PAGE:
I can’t breathe. Eleven times Eric Garner said those famous words through a compressed windpipe while police officers held him in a prohibited chokehold that ultimately ended his life.
It was July 17, 2014 in Staten Island that officer Daniel Pantaleo attempted to arrest Mr. Garner for suspicion of selling single cigarettes. Mr. Garner did not know why he was being detained, as the police were on scene for another reason. It was a fight, actually, that Garner had helped to break up.
According to police, when the attempt was made to arrest Garner, he did not comply and pulled his arms away from officers. That’s when Pantaleo wrapped his arm around Mr. Garner’s neck and wrestled him to the ground where other officers helped to keep him pinned.
11 times Eric Garner repeated, “I can’t breathe.” 11 times this desperate plea for his most basic right, air, went ignored by those sworn to serve and protect. Mr. Garner soon lost consciousness and died shortly after.
Eric Garner’s death was ruled a homicide due to neck compression. And, after 5 long years, officer Pantaleo was finally fired while the Garner family was awarded 5.9 million dollars from the city of New York. A Grand Jury declined to indict officer Pantaleo for the use of an illegal chokehold resulting in Mr. Garner’s death, leading to massive protests across the country.
It gets even worse. Ramsey Orta, a New York resident and opponent of police brutality who captured the event on video, became victim of a mass poisoning while incarcerated at Riker’s Island in what looks to be a retaliatory act of solidarity with officer Pantaleo and other members of New York law enforcement. Orta went on a well-publicized hunger strike after falling ill several times after eating prison food that was later found to be tainted with rat poison. The following lawsuit awarded inmates of Riker’s Island 378 thousand dollars in damages.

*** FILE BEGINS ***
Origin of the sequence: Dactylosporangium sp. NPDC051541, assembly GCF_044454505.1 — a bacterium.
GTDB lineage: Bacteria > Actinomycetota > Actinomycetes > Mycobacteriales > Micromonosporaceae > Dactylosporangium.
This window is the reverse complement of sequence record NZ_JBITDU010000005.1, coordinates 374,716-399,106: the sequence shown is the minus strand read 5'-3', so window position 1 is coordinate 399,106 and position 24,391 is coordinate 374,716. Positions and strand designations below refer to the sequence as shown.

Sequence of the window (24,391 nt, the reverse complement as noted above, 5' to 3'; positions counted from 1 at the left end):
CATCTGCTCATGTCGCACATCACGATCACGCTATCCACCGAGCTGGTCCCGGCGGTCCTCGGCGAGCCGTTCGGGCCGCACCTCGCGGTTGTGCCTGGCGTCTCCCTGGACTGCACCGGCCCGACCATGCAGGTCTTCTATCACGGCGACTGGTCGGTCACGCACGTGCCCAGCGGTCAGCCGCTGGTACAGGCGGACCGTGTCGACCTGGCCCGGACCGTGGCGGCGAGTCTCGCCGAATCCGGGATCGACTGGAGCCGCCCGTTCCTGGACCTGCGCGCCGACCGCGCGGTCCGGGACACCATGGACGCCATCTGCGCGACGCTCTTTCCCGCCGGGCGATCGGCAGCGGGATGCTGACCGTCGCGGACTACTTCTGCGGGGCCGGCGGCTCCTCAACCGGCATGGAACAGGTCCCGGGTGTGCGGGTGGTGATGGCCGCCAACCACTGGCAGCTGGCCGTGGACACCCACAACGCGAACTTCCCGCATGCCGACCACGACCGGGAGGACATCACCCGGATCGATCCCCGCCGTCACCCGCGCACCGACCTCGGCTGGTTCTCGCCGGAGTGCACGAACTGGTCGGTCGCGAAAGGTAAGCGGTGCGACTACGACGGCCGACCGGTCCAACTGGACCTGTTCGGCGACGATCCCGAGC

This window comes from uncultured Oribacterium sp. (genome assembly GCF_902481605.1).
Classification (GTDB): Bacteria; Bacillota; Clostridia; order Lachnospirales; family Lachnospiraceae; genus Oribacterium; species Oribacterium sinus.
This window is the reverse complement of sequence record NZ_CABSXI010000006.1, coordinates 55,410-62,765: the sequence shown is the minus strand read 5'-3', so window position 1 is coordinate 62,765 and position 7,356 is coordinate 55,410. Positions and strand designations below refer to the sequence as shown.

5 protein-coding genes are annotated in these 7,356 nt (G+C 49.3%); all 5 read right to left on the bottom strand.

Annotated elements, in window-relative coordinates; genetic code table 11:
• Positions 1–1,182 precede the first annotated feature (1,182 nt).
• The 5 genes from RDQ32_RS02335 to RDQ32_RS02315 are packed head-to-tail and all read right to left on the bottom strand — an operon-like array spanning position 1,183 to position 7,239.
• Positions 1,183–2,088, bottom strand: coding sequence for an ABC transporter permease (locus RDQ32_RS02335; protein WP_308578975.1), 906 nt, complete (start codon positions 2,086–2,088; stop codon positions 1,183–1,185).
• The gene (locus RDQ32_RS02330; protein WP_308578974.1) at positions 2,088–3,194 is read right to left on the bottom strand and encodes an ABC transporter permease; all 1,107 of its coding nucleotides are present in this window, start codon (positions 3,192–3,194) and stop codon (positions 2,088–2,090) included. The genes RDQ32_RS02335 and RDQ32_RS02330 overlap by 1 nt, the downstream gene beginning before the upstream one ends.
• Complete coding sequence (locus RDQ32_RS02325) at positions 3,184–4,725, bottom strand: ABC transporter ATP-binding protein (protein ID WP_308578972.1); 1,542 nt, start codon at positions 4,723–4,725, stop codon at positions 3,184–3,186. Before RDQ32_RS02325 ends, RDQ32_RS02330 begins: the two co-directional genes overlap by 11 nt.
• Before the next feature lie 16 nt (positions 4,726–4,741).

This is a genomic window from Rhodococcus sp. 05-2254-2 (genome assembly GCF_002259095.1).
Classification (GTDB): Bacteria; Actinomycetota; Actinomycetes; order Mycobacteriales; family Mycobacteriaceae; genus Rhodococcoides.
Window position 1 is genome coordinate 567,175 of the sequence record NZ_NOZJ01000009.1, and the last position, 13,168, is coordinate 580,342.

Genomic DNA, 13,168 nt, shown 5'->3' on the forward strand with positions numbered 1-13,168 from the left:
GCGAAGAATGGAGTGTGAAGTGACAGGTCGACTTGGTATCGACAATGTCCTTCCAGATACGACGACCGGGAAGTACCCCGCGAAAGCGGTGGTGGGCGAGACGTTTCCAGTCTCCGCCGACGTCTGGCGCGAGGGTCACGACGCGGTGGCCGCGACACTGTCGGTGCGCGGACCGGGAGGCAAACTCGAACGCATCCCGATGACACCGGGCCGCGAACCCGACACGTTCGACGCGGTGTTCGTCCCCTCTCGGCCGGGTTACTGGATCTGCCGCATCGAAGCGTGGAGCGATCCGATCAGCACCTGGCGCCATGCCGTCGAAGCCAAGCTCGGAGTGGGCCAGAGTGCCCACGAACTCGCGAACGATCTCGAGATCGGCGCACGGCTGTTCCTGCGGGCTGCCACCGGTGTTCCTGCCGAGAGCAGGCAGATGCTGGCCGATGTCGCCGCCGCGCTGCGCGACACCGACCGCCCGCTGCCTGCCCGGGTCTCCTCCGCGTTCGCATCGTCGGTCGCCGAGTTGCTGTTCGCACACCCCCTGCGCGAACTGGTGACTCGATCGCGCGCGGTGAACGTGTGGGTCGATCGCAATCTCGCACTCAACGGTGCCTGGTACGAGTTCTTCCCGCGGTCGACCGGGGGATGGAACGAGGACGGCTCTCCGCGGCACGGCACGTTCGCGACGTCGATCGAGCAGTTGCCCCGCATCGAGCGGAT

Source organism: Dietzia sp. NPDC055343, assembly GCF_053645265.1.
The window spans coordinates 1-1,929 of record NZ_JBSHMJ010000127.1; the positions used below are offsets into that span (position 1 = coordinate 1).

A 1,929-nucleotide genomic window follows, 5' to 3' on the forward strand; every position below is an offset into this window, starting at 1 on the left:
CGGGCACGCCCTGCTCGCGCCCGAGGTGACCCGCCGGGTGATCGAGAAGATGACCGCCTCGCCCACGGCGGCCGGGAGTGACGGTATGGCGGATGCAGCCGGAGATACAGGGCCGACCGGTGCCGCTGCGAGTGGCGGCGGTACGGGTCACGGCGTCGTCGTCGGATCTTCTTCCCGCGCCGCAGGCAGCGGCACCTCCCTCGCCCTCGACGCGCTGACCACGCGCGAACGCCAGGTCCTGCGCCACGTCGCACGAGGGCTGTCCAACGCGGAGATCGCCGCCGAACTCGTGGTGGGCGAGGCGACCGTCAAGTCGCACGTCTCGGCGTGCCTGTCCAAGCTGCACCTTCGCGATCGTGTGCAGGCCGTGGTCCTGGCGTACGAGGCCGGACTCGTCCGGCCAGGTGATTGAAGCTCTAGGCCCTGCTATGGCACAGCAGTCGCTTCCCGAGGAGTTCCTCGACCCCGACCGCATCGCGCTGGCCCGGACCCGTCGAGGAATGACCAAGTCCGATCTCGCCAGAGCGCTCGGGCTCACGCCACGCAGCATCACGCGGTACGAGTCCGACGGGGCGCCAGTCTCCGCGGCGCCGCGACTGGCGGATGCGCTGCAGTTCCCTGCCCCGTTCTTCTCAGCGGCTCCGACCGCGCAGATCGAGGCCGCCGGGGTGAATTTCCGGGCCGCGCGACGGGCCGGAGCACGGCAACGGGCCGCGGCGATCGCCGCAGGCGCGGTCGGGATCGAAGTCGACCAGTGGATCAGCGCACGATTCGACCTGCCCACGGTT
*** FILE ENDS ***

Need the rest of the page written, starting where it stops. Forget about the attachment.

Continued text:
So, what can we gather from all this and how do we stop it? If personal ethics and public outrage don’t prevent evils such as these, maybe continuing to hit them in the money, where it counts, is what we need to do. In addition to the 5.9 million their brutality has cost the taxpayers, their retaliation against those who witnessed Mr. Garner’s murder and stood up for him has cost them an extra 378 thousand. Their brutality, illegal detentions, and inhumane treatment of whistle blowers who are 100% in the right has cost New York more than 6 million dollars. What good could have come from that 6 million?
Despite the absence of indictment of Pantaleo, I can’t say that this incident didn’t result in some form of change. On June 8, 2020, both houses of the New York state assembly passed the Eric Garner Anti-Chokehold Act, which stipulates that any police officer in the state of New York who injures or kills somebody through the use of “a chokehold or similar restraint” can be charged with a class C felony, punishable by up to 15 years in prison.
It should seem crazy that we have to threaten sworn officers with serious jail time for murdering citizens. In a better world, it is crazy. But, in the one we’ve got, I’m afraid that it’s par for the course.